Saturday, February 7, 2009

Torre Who?

With today's news from that Alex Rodriguez reportedly failing a steroid test in 2003, the shift of media attention from Joe Torre's book is palpable. The fallout from "The Yankee Years", including "A-Fraud", Mike Mussina's dissing of Mariano Rivera, and the "Single White Female" relationship of Rodriguez and Derek Jeter, were expected to be the main topics of conversation when pitchers and catchers report on the 13th.

But instead, a zoo-like atmosphere will surely exist, the direction of which could very well steer one way or another in the next 48 hours. The MLB Network held a forum this morning that ran into the afternoon, with Bob Costas, Tom Verducci, Harold Reynolds, and Matt Vasgersian discussing the issues.

The consensus was that A-Rod needs to make a public statement in reaction to the story within the next couple of days. That translates to an Andy Pettitte-like "mea culpa" or a Roger Clemens' type strategy of "deny, deny, deny", and hope it doesn't blow up in his face. Strength of character has never been one of A-Rod's notable traits, so we can see it being the latter rather than the former.

Personally, we are very disappointed. No matter what we've thought of A-Rod at times, there's never been any question of what we felt about his talent or accomplishments. That said, his career could be tarnished, whether the accusation is truthful or not. And that's just sad.

Costas also sat down with the main author of the story, Selena Roberts, to discuss the findings. Roberts did her due diligence and had what she felt were four reliable sources. She also traveled to Miami on Thursday to get a reaction from Rodriguez, who gave her a veiled "get lost" in his response of, "You'll have to take to the union".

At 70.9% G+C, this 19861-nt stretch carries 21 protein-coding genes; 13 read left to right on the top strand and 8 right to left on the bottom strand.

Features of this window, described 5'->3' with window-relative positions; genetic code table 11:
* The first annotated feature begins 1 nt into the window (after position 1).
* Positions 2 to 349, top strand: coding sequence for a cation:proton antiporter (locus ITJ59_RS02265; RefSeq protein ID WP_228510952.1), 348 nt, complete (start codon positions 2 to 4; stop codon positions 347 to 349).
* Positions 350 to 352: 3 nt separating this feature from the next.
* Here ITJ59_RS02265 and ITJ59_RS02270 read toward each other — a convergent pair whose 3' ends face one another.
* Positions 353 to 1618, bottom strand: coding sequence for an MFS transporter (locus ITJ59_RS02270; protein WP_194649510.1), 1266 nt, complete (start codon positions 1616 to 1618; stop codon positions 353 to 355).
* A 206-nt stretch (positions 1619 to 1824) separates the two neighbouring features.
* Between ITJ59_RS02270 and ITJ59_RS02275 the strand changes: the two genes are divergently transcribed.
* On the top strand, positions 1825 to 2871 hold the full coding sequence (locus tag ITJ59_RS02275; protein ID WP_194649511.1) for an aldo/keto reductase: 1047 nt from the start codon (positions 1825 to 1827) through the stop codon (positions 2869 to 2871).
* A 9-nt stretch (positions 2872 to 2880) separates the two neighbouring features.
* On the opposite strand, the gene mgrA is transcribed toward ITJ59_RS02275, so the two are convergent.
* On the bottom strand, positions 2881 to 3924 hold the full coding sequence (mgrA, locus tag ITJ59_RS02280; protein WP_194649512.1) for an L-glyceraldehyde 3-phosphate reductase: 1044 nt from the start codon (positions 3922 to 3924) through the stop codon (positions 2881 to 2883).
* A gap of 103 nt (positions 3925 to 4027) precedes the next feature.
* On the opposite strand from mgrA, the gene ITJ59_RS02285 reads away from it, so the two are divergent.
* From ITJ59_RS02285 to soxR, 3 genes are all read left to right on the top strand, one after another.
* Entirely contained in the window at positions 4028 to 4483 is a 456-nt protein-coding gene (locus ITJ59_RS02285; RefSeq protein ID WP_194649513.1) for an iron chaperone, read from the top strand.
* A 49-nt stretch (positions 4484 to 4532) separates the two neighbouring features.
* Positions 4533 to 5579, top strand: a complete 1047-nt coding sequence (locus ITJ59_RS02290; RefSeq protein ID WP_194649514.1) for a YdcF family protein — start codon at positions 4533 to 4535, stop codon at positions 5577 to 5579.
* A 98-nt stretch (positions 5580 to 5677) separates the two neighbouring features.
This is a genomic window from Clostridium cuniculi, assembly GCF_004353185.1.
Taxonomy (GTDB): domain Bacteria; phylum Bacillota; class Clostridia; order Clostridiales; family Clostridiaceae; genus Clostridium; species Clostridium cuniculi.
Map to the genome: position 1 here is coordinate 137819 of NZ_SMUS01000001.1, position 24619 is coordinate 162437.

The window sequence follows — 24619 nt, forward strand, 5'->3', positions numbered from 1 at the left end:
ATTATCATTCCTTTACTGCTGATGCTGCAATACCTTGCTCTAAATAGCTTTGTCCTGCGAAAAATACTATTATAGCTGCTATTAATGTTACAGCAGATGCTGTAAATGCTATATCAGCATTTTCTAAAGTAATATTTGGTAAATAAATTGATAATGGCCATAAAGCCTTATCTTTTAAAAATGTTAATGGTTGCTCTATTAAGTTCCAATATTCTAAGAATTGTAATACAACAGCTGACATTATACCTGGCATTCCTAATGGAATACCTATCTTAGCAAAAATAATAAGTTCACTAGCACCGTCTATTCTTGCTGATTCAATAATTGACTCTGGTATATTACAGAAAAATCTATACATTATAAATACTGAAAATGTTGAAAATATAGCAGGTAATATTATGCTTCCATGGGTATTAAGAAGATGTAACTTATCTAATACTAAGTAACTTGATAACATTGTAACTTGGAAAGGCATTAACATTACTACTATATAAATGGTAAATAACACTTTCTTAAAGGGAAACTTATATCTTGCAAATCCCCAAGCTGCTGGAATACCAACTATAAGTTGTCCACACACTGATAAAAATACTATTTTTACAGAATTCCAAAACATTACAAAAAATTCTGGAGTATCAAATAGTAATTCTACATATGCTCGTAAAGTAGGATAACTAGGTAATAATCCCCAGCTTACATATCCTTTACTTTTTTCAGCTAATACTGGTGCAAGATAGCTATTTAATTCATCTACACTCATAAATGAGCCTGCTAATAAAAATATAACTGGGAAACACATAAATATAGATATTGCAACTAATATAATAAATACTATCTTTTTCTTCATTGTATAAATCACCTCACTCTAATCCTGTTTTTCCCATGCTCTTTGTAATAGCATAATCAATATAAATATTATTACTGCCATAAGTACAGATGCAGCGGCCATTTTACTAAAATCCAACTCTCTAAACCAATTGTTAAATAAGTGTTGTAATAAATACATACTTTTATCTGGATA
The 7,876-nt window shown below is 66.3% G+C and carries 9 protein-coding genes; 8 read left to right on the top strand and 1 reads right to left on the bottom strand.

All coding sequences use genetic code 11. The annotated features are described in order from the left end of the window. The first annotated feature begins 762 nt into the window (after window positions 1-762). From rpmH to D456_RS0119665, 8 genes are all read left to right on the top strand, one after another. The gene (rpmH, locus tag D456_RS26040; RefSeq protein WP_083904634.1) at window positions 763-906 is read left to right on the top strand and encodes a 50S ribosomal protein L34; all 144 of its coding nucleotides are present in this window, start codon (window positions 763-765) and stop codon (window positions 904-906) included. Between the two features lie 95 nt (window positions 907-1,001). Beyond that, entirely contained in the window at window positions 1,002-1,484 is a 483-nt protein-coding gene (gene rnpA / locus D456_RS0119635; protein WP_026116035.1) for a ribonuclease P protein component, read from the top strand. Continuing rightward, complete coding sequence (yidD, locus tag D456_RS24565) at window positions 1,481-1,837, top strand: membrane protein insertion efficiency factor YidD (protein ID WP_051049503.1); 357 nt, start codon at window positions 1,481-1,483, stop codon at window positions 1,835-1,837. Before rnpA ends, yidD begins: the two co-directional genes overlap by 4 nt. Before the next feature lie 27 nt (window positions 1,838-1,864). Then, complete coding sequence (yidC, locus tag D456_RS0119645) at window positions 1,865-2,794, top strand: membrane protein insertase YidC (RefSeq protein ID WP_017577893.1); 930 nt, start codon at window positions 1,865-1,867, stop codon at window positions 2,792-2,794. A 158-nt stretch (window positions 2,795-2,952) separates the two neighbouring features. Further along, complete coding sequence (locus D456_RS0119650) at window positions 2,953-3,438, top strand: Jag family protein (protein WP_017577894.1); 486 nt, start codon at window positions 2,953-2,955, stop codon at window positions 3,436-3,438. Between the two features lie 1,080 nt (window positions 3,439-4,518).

The bigger issue here though, again, is the results of the drug testing in 2003 being leaked out. These results, just like the BALCO grand jury testimony, was supposed to be confidential. Time and time again, this information is being leaked. And you're not hearing about some utility infielder each time either. These are planned leaks, by whom we do not know, but an investigation needs take place.

To make matters worse, MLB player's association COO Gene Orza is being accused of tipping off players to the timing of random drug tests. It's a serious accusation, with Roberts' source being a handful of players. And rather than simply denying the charge, when given the chance to address it, Orza told Roberts, "I'm not interested in discussing this information with you."

Just when we think things can't get much uglier when it comes to performance enhancing drugs and baseball, it does.

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